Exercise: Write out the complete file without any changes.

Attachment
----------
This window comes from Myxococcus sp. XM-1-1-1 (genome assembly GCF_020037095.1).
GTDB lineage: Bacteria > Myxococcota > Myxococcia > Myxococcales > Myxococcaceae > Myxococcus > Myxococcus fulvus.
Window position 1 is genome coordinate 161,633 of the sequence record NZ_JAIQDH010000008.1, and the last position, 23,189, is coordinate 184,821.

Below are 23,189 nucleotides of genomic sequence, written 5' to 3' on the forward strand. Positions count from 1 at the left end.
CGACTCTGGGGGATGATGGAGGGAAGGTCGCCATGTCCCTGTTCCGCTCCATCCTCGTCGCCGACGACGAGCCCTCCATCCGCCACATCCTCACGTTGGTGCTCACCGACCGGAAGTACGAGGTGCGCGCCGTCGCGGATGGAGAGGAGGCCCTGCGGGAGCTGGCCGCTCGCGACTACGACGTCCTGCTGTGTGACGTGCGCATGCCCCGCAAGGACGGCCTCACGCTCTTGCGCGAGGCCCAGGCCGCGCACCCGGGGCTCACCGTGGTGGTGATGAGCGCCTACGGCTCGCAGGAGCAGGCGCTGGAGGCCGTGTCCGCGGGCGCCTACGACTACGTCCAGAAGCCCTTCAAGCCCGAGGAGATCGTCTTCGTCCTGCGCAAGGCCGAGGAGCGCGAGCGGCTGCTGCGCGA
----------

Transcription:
This window comes from Myxococcus sp. XM-1-1-1 (genome assembly GCF_020037095.1).
GTDB lineage: Bacteria > Myxococcota > Myxococcia > Myxococcales > Myxococcaceae > Myxococcus > Myxococcus fulvus.
Window position 1 is genome coordinate 161,633 of the sequence record NZ_JAIQDH010000008.1, and the last position, 23,189, is coordinate 184,821.

Below are 23,189 nucleotides of genomic sequence, written 5' to 3' on the forward strand. Positions count from 1 at the left end.
CGACTCTGGGGGATGATGGAGGGAAGGTCGCCATGTCCCTGTTCCGCTCCATCCTCGTCGCCGACGACGAGCCCTCCATCCGCCACATCCTCACGTTGGTGCTCACCGACCGGAAGTACGAGGTGCGCGCCGTCGCGGATGGAGAGGAGGCCCTGCGGGAGCTGGCCGCTCGCGACTACGACGTCCTGCTGTGTGACGTGCGCATGCCCCGCAAGGACGGCCTCACGCTCTTGCGCGAGGCCCAGGCCGCGCACCCGGGGCTCACCGTGGTGGTGATGAGCGCCTACGGCTCGCAGGAGCAGGCGCTGGAGGCCGTGTCCGCGGGCGCCTACGACTACGTCCAGAAGCCCTTCAAGCCCGAGGAGATCGTCTTCGTCCTGCGCAAGGCCGAGGAGCGCGAGCGGCTGCTGCGCGA